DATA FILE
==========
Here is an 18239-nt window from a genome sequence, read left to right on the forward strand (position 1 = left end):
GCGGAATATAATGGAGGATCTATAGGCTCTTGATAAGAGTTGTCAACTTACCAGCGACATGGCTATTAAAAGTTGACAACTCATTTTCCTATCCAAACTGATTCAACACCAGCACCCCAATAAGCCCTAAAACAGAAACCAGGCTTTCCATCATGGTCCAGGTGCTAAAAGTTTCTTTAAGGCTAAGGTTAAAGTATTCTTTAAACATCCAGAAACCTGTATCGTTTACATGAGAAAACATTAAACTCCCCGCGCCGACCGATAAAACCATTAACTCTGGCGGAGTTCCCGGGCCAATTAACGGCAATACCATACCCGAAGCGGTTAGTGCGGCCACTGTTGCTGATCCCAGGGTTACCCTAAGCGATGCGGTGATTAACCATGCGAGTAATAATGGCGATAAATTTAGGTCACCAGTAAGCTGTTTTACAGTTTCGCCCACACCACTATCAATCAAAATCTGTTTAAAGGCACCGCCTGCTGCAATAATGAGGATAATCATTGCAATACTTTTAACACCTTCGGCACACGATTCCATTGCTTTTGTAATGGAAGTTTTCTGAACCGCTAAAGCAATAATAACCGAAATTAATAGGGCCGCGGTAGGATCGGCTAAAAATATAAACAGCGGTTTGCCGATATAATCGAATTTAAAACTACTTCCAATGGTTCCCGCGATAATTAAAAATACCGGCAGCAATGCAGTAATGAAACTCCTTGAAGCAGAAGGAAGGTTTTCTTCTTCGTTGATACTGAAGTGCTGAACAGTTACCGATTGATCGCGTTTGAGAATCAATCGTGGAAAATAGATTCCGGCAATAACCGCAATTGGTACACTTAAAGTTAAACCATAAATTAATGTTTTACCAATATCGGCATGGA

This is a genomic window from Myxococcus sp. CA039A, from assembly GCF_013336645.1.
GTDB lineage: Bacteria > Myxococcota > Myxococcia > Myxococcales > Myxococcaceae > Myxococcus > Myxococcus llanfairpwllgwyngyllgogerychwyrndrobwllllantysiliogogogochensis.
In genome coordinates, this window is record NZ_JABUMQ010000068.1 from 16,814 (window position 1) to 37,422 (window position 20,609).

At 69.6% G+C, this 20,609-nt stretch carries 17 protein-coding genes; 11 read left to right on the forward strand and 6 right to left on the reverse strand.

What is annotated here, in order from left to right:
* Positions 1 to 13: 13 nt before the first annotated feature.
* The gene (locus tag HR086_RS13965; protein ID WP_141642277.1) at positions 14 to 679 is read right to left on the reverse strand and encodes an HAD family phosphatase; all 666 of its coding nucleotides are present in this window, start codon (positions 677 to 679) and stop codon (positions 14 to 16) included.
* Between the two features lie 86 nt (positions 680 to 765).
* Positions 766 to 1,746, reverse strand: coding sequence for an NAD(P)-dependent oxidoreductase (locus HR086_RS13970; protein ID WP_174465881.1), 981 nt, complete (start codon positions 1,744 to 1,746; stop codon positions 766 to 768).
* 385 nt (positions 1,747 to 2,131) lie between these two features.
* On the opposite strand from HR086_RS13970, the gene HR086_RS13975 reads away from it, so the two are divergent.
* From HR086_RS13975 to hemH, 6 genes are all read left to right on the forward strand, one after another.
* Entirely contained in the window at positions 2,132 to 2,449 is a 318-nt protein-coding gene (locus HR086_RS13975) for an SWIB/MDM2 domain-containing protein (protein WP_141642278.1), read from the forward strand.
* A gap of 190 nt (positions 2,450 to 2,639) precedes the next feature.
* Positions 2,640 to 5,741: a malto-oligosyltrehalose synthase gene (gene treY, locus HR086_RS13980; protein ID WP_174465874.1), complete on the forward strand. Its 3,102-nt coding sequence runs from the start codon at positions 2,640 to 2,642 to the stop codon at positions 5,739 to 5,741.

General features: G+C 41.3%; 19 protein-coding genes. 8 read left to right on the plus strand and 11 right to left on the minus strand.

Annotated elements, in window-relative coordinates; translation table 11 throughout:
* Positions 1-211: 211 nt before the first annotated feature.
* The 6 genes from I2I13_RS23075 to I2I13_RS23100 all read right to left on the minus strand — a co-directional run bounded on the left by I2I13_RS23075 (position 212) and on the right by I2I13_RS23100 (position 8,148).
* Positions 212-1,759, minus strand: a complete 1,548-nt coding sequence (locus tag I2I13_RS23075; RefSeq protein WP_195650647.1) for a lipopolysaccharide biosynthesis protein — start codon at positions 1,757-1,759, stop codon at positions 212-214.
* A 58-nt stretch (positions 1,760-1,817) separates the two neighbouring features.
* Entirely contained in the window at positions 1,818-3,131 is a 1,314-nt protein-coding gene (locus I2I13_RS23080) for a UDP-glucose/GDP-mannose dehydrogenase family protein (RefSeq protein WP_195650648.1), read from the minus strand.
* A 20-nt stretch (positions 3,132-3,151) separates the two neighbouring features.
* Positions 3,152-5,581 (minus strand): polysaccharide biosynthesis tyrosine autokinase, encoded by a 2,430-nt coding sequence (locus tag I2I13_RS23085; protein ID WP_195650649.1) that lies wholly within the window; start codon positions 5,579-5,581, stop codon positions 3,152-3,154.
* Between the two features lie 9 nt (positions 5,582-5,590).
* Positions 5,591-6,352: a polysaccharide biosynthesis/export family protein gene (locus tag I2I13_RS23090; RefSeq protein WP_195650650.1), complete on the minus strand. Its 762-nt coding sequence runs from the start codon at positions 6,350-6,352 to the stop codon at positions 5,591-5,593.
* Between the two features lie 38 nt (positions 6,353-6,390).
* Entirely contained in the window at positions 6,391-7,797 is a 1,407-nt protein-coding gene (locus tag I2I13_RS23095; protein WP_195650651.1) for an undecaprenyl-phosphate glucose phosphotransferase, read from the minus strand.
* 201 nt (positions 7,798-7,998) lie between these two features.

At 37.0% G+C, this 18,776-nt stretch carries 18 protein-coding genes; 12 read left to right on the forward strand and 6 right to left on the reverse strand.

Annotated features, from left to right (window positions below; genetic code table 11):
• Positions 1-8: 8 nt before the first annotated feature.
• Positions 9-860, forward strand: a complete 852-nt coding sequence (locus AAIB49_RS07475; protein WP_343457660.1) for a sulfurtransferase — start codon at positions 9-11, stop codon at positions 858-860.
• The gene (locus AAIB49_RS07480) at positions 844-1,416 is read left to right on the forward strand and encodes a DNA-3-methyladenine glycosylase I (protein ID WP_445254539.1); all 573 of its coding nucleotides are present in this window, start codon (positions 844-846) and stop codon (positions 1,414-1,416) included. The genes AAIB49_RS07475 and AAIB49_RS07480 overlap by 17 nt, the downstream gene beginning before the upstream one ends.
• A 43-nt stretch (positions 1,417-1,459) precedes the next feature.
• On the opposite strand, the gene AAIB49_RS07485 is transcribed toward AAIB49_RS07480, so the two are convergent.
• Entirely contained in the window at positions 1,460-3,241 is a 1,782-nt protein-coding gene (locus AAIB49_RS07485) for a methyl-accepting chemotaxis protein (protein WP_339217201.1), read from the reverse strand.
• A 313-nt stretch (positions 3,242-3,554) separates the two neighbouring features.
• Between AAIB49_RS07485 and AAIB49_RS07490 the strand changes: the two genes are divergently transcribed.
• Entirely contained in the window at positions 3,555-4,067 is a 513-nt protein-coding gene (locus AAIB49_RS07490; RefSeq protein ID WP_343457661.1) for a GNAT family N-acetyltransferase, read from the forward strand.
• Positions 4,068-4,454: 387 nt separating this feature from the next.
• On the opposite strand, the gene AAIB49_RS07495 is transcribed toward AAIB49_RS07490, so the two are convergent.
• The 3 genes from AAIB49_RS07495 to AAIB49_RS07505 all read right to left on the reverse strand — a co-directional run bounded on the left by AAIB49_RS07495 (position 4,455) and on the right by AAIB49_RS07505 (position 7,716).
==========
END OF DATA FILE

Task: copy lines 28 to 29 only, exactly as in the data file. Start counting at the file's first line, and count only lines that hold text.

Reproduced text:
* Positions 5,591-6,352: a polysaccharide biosynthesis/export family protein gene (locus tag I2I13_RS23090; RefSeq protein WP_195650650.1), complete on the minus strand. Its 762-nt coding sequence runs from the start codon at positions 6,350-6,352 to the stop codon at positions 5,591-5,593.
* Between the two features lie 38 nt (positions 6,353-6,390).